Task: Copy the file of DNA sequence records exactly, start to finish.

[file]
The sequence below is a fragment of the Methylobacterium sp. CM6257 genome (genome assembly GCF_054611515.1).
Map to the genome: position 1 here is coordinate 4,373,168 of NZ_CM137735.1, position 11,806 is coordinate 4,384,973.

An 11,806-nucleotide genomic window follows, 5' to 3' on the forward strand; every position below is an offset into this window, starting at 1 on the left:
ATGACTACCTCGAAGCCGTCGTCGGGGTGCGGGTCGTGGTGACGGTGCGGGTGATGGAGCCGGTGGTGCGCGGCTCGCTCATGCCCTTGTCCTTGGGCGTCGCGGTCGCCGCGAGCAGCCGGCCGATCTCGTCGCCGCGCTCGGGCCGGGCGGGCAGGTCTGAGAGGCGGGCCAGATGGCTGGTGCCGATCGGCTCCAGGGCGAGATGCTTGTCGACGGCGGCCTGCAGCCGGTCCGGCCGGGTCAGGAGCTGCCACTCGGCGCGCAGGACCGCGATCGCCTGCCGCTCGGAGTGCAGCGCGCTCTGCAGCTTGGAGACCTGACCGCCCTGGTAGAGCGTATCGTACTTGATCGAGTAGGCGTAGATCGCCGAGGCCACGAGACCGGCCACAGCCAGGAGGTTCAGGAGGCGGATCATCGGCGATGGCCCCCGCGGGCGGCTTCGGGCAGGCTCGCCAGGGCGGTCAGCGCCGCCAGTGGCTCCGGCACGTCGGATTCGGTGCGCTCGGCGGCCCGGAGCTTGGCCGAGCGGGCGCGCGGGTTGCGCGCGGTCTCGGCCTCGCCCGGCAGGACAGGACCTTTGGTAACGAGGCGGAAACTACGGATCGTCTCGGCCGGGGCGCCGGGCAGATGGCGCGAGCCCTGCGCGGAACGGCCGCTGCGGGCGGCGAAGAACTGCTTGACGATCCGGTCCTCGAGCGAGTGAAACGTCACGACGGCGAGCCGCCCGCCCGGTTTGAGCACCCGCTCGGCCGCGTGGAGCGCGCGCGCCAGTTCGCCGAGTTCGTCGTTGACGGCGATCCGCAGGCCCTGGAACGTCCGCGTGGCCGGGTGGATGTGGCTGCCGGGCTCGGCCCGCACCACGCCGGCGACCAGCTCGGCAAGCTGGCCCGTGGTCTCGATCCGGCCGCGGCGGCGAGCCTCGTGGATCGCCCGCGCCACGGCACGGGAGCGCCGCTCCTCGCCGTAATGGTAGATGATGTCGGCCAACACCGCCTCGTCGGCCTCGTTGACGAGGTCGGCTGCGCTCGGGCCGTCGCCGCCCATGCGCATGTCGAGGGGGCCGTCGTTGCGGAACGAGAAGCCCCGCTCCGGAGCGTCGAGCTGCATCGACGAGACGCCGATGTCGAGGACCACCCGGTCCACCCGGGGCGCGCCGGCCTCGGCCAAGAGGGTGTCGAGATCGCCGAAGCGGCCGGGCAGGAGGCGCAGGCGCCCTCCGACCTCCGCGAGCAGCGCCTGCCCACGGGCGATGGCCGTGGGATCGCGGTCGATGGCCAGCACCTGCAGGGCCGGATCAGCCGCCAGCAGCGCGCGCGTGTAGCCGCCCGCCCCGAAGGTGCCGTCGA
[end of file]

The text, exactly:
The sequence below is a fragment of the Methylobacterium sp. CM6257 genome (genome assembly GCF_054611515.1).
Map to the genome: position 1 here is coordinate 4,373,168 of NZ_CM137735.1, position 11,806 is coordinate 4,384,973.

An 11,806-nucleotide genomic window follows, 5' to 3' on the forward strand; every position below is an offset into this window, starting at 1 on the left:
ATGACTACCTCGAAGCCGTCGTCGGGGTGCGGGTCGTGGTGACGGTGCGGGTGATGGAGCCGGTGGTGCGCGGCTCGCTCATGCCCTTGTCCTTGGGCGTCGCGGTCGCCGCGAGCAGCCGGCCGATCTCGTCGCCGCGCTCGGGCCGGGCGGGCAGGTCTGAGAGGCGGGCCAGATGGCTGGTGCCGATCGGCTCCAGGGCGAGATGCTTGTCGACGGCGGCCTGCAGCCGGTCCGGCCGGGTCAGGAGCTGCCACTCGGCGCGCAGGACCGCGATCGCCTGCCGCTCGGAGTGCAGCGCGCTCTGCAGCTTGGAGACCTGACCGCCCTGGTAGAGCGTATCGTACTTGATCGAGTAGGCGTAGATCGCCGAGGCCACGAGACCGGCCACAGCCAGGAGGTTCAGGAGGCGGATCATCGGCGATGGCCCCCGCGGGCGGCTTCGGGCAGGCTCGCCAGGGCGGTCAGCGCCGCCAGTGGCTCCGGCACGTCGGATTCGGTGCGCTCGGCGGCCCGGAGCTTGGCCGAGCGGGCGCGCGGGTTGCGCGCGGTCTCGGCCTCGCCCGGCAGGACAGGACCTTTGGTAACGAGGCGGAAACTACGGATCGTCTCGGCCGGGGCGCCGGGCAGATGGCGCGAGCCCTGCGCGGAACGGCCGCTGCGGGCGGCGAAGAACTGCTTGACGATCCGGTCCTCGAGCGAGTGAAACGTCACGACGGCGAGCCGCCCGCCCGGTTTGAGCACCCGCTCGGCCGCGTGGAGCGCGCGCGCCAGTTCGCCGAGTTCGTCGTTGACGGCGATCCGCAGGCCCTGGAACGTCCGCGTGGCCGGGTGGATGTGGCTGCCGGGCTCGGCCCGCACCACGCCGGCGACCAGCTCGGCAAGCTGGCCCGTGGTCTCGATCCGGCCGCGGCGGCGAGCCTCGTGGATCGCCCGCGCCACGGCACGGGAGCGCCGCTCCTCGCCGTAATGGTAGATGATGTCGGCCAACACCGCCTCGTCGGCCTCGTTGACGAGGTCGGCTGCGCTCGGGCCGTCGCCGCCCATGCGCATGTCGAGGGGGCCGTCGTTGCGGAACGAGAAGCCCCGCTCCGGAGCGTCGAGCTGCATCGACGAGACGCCGATGTCGAGGACCACCCGGTCCACCCGGGGCGCGCCGGCCTCGGCCAAGAGGGTGTCGAGATCGCCGAAGCGGCCGGGCAGGAGGCGCAGGCGCCCTCCGACCTCCGCGAGCAGCGCCTGCCCACGGGCGATGGCCGTGGGATCGCGGTCGATGGCCAGCACCTGCAGGGCCGGATCAGCCGCCAGCAGCGCGCGCGTGTAGCCGCCCGCCCCGAAGGTGCCGTCGA